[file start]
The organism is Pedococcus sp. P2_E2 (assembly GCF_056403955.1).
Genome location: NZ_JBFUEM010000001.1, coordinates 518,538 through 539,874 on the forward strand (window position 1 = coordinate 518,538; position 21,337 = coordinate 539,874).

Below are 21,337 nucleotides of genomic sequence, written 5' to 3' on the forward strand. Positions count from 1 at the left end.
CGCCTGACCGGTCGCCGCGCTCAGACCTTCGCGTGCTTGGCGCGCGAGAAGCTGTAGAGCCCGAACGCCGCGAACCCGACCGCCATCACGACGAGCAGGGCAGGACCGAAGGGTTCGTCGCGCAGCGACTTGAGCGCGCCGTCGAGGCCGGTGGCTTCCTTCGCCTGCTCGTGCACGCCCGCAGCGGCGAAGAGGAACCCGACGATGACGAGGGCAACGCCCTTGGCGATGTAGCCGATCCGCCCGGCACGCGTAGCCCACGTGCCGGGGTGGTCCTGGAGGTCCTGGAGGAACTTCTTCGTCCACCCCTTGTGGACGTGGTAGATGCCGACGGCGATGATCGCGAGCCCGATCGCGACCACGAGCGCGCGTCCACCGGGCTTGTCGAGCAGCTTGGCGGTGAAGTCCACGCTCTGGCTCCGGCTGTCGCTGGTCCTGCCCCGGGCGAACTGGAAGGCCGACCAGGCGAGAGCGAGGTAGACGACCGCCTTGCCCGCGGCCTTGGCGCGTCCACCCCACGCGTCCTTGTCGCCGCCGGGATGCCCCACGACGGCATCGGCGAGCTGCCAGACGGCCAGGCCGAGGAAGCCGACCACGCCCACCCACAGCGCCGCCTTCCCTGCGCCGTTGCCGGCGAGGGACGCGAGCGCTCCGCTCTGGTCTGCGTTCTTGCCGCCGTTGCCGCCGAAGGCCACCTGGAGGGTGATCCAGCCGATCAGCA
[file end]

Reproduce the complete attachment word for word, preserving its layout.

The organism is Pedococcus sp. P2_E2 (assembly GCF_056403955.1).
Genome location: NZ_JBFUEM010000001.1, coordinates 518,538 through 539,874 on the forward strand (window position 1 = coordinate 518,538; position 21,337 = coordinate 539,874).

Below are 21,337 nucleotides of genomic sequence, written 5' to 3' on the forward strand. Positions count from 1 at the left end.
CGCCTGACCGGTCGCCGCGCTCAGACCTTCGCGTGCTTGGCGCGCGAGAAGCTGTAGAGCCCGAACGCCGCGAACCCGACCGCCATCACGACGAGCAGGGCAGGACCGAAGGGTTCGTCGCGCAGCGACTTGAGCGCGCCGTCGAGGCCGGTGGCTTCCTTCGCCTGCTCGTGCACGCCCGCAGCGGCGAAGAGGAACCCGACGATGACGAGGGCAACGCCCTTGGCGATGTAGCCGATCCGCCCGGCACGCGTAGCCCACGTGCCGGGGTGGTCCTGGAGGTCCTGGAGGAACTTCTTCGTCCACCCCTTGTGGACGTGGTAGATGCCGACGGCGATGATCGCGAGCCCGATCGCGACCACGAGCGCGCGTCCACCGGGCTTGTCGAGCAGCTTGGCGGTGAAGTCCACGCTCTGGCTCCGGCTGTCGCTGGTCCTGCCCCGGGCGAACTGGAAGGCCGACCAGGCGAGAGCGAGGTAGACGACCGCCTTGCCCGCGGCCTTGGCGCGTCCACCCCACGCGTCCTTGTCGCCGCCGGGATGCCCCACGACGGCATCGGCGAGCTGCCAGACGGCCAGGCCGAGGAAGCCGACCACGCCCACCCACAGCGCCGCCTTCCCTGCGCCGTTGCCGGCGAGGGACGCGAGCGCTCCGCTCTGGTCTGCGTTCTTGCCGCCGTTGCCGCCGAAGGCCACCTGGAGGGTGATCCAGCCGATCAGCA